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Washers and Discs, Graphs and Symmetry

Date: 2/20/96 at 20:2:7
From: Anonymous
Subject: Washers and Discs

Dear Dr. Math,

I am a Calculus student living in Augsburg, Germany.  Our class has 
encountered a problem in solving one of the problems in our book.
The problem is as follows:

Use the washer method to find the volumes of the solid generated 
by revolving the regions bounded by the lines and curves about the 

30. The semicircle X=(25-y^2)^(1/2) and the line X=4

We figured out how to do it by working it and looking in the answer 
book; however, the answer book has 2pi in front of the integral 
symbol.  We believe it should only be pi. Please Explain?


          Ara Donabedian,
          Anna Schmidt

Date: 9/25/96 at 15:6:48
From: Doctor Jerry
Subject: Re: Washers and Discs

Maybe you forgot the bottom half of the area. That would explain the 
missing factor of 2.  The piece of the semicircle to the right of the 
line x=4 is symmetric about the x-axis. Usually it is good practice to 
use symmetry in solving area and volume problems.  

In case it is useful, here is an outline of my solution.

The area lies to the right of the line x=4 and to the left of the 
semicircle x=(25-y^2)^(1/2).  For the washer method, the "elements" 
will be horizontal.  I would write dV= pi*x2^2*dy-pi*x1^2*dy
where x2=(25-y^2)^(1/2) and x1=4.  The expression for dV simplifies to
dV=pi*(25-y^2-16)*dy. When this is integrated for y=-3 to y=3 (or from 
y=0 and y=3 and then multiply the result by two), I obtain V=36*pi.

-Doctor Jerry
 The Math Forum

Dear Ara and Anna:

Hello!  I'm glad you are double checking the answers the book gave 
you. Sometimes books can be wrong, and anyway, it is a good idea to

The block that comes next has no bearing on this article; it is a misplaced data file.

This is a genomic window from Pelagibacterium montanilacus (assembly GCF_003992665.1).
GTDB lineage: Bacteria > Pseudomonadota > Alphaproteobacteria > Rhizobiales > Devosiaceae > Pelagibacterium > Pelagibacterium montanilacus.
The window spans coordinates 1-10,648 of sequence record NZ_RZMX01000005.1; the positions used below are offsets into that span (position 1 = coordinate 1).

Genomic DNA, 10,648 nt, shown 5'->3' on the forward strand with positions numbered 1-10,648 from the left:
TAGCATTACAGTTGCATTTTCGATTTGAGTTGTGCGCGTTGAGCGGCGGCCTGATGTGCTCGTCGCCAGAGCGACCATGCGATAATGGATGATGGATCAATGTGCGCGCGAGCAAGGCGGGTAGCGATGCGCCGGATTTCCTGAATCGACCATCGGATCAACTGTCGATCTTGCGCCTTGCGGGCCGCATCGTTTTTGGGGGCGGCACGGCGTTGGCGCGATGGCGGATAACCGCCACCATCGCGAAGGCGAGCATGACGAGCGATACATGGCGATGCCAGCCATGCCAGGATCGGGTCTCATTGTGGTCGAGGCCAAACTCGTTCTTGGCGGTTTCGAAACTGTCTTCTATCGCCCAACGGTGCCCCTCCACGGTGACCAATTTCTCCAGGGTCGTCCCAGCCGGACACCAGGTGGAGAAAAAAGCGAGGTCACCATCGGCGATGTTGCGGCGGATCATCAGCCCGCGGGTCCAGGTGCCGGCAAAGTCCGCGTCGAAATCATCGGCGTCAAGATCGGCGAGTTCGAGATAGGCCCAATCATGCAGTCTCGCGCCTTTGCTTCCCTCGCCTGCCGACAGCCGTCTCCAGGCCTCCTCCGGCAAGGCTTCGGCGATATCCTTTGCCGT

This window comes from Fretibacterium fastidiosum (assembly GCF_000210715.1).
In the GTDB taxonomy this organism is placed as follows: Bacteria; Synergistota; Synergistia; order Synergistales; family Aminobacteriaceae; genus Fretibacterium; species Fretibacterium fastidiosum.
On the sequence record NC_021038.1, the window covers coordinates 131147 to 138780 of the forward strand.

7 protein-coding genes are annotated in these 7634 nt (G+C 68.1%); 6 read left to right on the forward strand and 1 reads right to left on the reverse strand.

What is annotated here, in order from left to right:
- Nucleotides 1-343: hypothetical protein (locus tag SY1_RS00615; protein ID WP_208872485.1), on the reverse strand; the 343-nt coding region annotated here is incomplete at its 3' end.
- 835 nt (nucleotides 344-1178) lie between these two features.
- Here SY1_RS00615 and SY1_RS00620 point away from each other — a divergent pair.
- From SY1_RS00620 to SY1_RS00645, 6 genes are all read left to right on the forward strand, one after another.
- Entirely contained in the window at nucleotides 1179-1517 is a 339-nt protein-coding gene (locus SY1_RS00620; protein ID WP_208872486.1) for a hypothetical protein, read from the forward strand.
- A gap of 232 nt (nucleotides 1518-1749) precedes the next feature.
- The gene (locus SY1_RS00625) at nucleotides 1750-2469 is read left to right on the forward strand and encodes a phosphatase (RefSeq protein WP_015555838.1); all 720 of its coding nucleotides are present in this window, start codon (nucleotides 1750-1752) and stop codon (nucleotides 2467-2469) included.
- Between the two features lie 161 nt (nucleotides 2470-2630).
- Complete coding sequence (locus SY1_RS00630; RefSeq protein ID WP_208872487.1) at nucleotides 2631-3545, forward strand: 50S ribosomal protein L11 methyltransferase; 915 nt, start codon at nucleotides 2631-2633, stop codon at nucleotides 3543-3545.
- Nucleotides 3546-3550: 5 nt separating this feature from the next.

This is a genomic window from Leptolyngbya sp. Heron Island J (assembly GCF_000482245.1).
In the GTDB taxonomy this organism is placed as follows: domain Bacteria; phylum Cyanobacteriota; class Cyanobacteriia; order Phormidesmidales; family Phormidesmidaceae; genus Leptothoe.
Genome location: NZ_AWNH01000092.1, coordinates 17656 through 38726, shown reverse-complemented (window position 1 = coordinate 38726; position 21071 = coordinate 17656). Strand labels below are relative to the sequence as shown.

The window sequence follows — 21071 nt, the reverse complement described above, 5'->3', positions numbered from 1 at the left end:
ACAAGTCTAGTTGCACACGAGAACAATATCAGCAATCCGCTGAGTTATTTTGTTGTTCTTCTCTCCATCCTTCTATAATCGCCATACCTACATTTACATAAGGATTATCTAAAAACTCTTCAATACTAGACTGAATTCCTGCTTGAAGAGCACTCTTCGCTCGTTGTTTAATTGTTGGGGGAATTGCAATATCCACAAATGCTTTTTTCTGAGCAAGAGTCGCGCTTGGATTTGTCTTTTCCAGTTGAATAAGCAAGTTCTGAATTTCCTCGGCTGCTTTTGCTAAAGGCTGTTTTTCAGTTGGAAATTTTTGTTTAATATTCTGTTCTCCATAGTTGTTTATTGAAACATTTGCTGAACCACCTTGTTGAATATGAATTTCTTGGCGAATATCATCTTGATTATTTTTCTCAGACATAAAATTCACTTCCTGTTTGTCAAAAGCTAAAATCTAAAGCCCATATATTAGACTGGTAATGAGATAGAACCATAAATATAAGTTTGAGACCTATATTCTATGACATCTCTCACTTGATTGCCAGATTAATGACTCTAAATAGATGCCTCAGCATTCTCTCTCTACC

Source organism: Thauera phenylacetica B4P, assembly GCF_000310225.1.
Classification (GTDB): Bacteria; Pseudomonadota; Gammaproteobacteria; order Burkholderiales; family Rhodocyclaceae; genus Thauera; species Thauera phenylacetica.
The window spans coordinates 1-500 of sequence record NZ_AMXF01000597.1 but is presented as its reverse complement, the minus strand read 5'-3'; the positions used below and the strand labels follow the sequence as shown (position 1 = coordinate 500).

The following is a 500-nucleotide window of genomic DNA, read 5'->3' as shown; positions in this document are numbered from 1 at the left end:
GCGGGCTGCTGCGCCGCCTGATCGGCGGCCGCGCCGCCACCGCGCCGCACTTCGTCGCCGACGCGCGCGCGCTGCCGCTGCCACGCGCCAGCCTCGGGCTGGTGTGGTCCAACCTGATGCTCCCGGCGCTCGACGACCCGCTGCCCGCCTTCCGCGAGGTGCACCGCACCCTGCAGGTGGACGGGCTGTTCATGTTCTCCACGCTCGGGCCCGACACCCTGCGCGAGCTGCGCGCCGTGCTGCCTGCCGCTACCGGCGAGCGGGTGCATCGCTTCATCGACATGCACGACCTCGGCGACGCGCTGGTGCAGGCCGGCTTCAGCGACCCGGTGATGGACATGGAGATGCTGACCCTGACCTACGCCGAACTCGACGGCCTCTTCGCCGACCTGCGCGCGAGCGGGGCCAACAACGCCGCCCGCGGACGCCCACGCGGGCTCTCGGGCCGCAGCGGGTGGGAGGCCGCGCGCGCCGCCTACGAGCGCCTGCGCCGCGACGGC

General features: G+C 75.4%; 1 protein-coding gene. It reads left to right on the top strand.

have a firm understanding of the reasons for an answer to a problem.  

I'm not sure how the book set up the problem, but I'm guessing that 
perhaps the book utilized the fact that the graph you are rotating 
about the y-axis is symmetric about the x-axis.  So, let me say a 
little about symmetry of graphs and how we can use symmetry to make 
calculations easier.  

If you draw the graph  described in the problem, you notice that it 
has the same area above the x-axis as it does below the x-axis.  Thus, 
instead of figuring out what the area of the whole graph is directly, 
we can calculate the area of the graph above the x-axis.  We then 
multiply this area by 2 to get the total area of the region described, 
since the area of the graph below the x-axis is the same as the area 
of the graph above the x-axis. 

In the preceding paragraph I was talking about the area of the given 
graph. You can probably see that this concept can be applied to 
finding the volume of a surface of revolution.  If we are rotating 
about the y-axis a given area that is symmetric about the x-axis, then 
instead of calculating the volume in the standard way, we can 
calculate the volume of the surface of revolution we get when we 
rotate the upper portion of the area about the y-axis.  To get the 
total volume, we need only multiply by two.  In his response to you, 
Dr. Jerry goes through the calculations, so I won't repeat that here.

You might wonder why we would use this symmetry when we could have 
gotten the answer using standard techniques.  Well, sometimes the 
integrals are easier to evaluate when we use symmetry (this is because 
often one of the limits of the integral is 0 and things are often 
easier to deal with when they involve a 0!).  However, standard 
techniques of integration would also work on problems such as these.   

You should note that here symmetry made our problem easier to 
calculate. Symmetry is often useful in making calculations easier in 
lots of different fields of math - not just calculus.  In addition, 
mathematicians admire and study symmetry for its aesthetic value.  If 
you would like to know more about how symmetry comes into play in 
mathematics, please do write back to us!

I hope this helps.

-Doctor Sydney,  The Math Forum
 Check out our web site!   
Associated Topics:
High School Calculus

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